How to Get Rid of Baby Acne

Acne usually starts during puberty, but it may also develop in babies. In fact, about 20% of newborns experience baby acne. It often develops two to four weeks after birth, but some babies are born with it. Baby acne may last for several days or weeks to a few months, but most baby acne cases go away on their own without treatment, so it’s usually not something to worry about.

But of course, we understand that as a parent, you always want your baby to feel and look his/her best. So, if your child is experiencing baby acne, hopefully, this article will help you better understand this condition and may also give you more information on how to get rid of baby acne as early as possible.

What Does Baby Acne Look Like?

Just like how acne looks like in teens and adults, baby acne appears like tiny pimples or red or white bumps on the baby’s face or body, but it’s usually more common on their cheeks, nose, scalp, neck and upper back. Baby acne may also consist of whiteheads and reddish skin may also appear surrounding the red or white bumps.

It’s best to see a pediatrician as soon as you see pimples or bumps on your baby’s skin to confirm whether it’s just baby acne or a more serious skin condition like milia, eczema and erythema toxicum. Another indication that it’s time to go to the doctor is when your baby’s acne causes discomfort (i.e., can’t sleep at night, itching, crying all day, etc.), inflammation or if it has blackheads and pus-filled bumps.

What Really Causes Baby Acne?

The cause of baby acne remains unknown at this point. But experts think it may be related with maternal or infant hormones or yeast that may live on the skin.

How Can You Treat Baby Acne?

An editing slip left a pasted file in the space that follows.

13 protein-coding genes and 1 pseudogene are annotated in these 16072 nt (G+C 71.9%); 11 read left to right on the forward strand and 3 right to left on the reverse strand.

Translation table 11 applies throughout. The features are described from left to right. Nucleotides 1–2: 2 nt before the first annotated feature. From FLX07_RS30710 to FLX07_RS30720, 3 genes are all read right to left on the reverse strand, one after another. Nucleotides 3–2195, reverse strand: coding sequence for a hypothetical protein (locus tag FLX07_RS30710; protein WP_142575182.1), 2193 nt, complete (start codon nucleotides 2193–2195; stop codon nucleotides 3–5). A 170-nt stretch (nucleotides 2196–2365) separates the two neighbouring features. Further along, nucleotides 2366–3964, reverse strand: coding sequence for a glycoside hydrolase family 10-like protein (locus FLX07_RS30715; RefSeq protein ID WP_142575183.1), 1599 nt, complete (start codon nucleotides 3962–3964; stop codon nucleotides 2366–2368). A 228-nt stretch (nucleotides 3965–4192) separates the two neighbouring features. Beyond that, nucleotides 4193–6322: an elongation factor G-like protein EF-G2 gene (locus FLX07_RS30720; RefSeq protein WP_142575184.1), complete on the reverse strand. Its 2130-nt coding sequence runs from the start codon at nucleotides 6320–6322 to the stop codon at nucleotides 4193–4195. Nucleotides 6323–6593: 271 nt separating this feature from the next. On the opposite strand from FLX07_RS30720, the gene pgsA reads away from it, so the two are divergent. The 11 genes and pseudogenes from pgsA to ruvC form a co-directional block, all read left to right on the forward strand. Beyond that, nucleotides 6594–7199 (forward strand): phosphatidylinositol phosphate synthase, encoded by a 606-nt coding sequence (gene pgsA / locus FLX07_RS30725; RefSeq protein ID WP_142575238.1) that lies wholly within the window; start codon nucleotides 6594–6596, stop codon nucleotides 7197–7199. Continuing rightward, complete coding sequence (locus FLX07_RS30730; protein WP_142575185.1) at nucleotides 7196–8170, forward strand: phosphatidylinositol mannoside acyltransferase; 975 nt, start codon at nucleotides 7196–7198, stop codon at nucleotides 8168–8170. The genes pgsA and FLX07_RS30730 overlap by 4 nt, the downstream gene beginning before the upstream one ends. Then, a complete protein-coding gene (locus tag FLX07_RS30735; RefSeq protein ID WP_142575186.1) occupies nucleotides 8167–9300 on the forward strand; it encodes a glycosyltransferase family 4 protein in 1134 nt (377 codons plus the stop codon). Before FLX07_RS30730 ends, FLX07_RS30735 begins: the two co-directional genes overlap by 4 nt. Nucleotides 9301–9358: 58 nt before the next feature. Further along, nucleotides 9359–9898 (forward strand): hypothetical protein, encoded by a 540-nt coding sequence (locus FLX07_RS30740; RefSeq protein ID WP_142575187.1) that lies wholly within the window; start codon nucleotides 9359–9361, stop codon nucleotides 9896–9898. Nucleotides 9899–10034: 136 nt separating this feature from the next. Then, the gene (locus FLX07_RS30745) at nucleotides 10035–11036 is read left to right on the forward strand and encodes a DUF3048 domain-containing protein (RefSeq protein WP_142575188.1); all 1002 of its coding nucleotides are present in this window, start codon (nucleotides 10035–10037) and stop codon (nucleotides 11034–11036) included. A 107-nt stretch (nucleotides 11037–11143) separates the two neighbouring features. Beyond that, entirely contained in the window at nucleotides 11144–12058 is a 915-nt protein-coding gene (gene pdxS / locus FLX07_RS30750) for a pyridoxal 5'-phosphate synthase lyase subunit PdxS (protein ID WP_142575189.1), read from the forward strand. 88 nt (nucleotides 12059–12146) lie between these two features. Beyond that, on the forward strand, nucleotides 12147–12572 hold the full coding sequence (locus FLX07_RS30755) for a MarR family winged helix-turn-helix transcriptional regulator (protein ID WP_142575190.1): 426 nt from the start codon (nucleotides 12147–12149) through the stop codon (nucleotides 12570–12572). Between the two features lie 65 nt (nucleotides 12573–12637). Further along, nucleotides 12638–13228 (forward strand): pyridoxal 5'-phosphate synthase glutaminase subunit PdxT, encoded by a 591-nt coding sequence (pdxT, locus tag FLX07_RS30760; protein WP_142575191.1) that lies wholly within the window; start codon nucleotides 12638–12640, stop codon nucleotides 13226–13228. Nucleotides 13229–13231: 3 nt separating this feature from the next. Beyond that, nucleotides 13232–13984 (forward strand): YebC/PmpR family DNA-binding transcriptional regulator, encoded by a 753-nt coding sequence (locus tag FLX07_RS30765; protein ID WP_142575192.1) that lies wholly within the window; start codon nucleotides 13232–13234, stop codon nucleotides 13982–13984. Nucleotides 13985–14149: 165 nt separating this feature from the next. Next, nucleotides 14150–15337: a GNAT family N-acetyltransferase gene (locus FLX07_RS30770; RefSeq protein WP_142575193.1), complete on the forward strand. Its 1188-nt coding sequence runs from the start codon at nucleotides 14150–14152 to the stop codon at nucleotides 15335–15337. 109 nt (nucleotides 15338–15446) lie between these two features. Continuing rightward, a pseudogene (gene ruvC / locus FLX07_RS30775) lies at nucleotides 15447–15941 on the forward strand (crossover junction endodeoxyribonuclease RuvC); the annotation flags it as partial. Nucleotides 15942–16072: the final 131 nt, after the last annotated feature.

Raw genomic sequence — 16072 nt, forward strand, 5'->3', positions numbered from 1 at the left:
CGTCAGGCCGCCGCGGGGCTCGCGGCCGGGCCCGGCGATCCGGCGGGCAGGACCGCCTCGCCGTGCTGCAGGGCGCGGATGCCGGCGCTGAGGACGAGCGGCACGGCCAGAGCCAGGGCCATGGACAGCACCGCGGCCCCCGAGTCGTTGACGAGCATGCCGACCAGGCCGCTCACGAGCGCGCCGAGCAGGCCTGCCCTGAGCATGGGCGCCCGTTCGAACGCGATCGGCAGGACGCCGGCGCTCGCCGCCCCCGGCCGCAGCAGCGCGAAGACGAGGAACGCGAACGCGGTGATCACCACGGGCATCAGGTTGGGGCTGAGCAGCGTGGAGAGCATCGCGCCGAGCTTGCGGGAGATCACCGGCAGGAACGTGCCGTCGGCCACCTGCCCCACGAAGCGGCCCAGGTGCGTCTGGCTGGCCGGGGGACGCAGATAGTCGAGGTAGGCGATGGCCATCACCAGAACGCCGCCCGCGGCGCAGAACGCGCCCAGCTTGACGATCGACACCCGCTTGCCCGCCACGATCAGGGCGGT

As mentioned earlier, baby acne normally disappears even without treatment. However, for baby acne that lingers for months instead of just a few days to several weeks, your doctor may recommend prescription creams or ointment to help clear up your baby’s skin.

Please avoid buying over the counter (OTC) face washes, acne treatments or creams because the baby’s skin is still extremely sensitive. Applying something that’s too strong for your baby’s skin may lead to skin irritation, blisters, scarring or even make the acne worse and eventually develop to a more serious skin condition.

Tips to Prevent Baby Acne or Not Make it Worse

Some of the things you can do to prevent baby acne or at least keep it from getting worse:
  • Be gentle with the baby’s skin, especially when taking a bath. If your baby is already experiencing acne, avoid scrubbing the affected area to avoid causing irritation, and to help it heal faster.
  • Use lukewarm water when washing your baby’s skin.
  • As much as possible, use a mild soap, fragrance-free or a soap-free cleanser when washing your baby’s skin. It may be best to ask your doctor for product recommendations to know what’s best for your baby’s skin type.
  • Avoid using adult acne products such as those with erythromycin or retinoids on your baby’s skin as they may be too strong and may cause further skin issues.
  • Avoid using oily or greasy products that may aggravate baby acne. It’s also best to skip the lotion and heavy creams.
  • Most of all, please do not squeeze baby acne as this many only irritate your baby’s skin, cause scarring and/or just make it worse.

Final Thoughts

While there’s no specific treatment for baby acne, it’s still best to seek professional advice to know how to handle it with care. Besides, it’s good to know if it may be a symptom of a more serious condition, such as a condition related to your baby’s endocrine system, a tumor or congenital adrenal hyperplasia (CAH). On top of it all, we understand how worrying it can be for you, especially because you love your baby so much. Please do not hesitate to reach out to one of our pediatricians and dermatologists if you need any advice or assistance. As always, we’re here for you and your baby’s safe care.

Sources:
American Academy of Dermatology Association
KidsHealth
Healthline

Find a Pediatrician

Need a doctor for your child's care?

Sign Up for Health Tips

Get our advice and upcoming events about weight, pain, heart and more.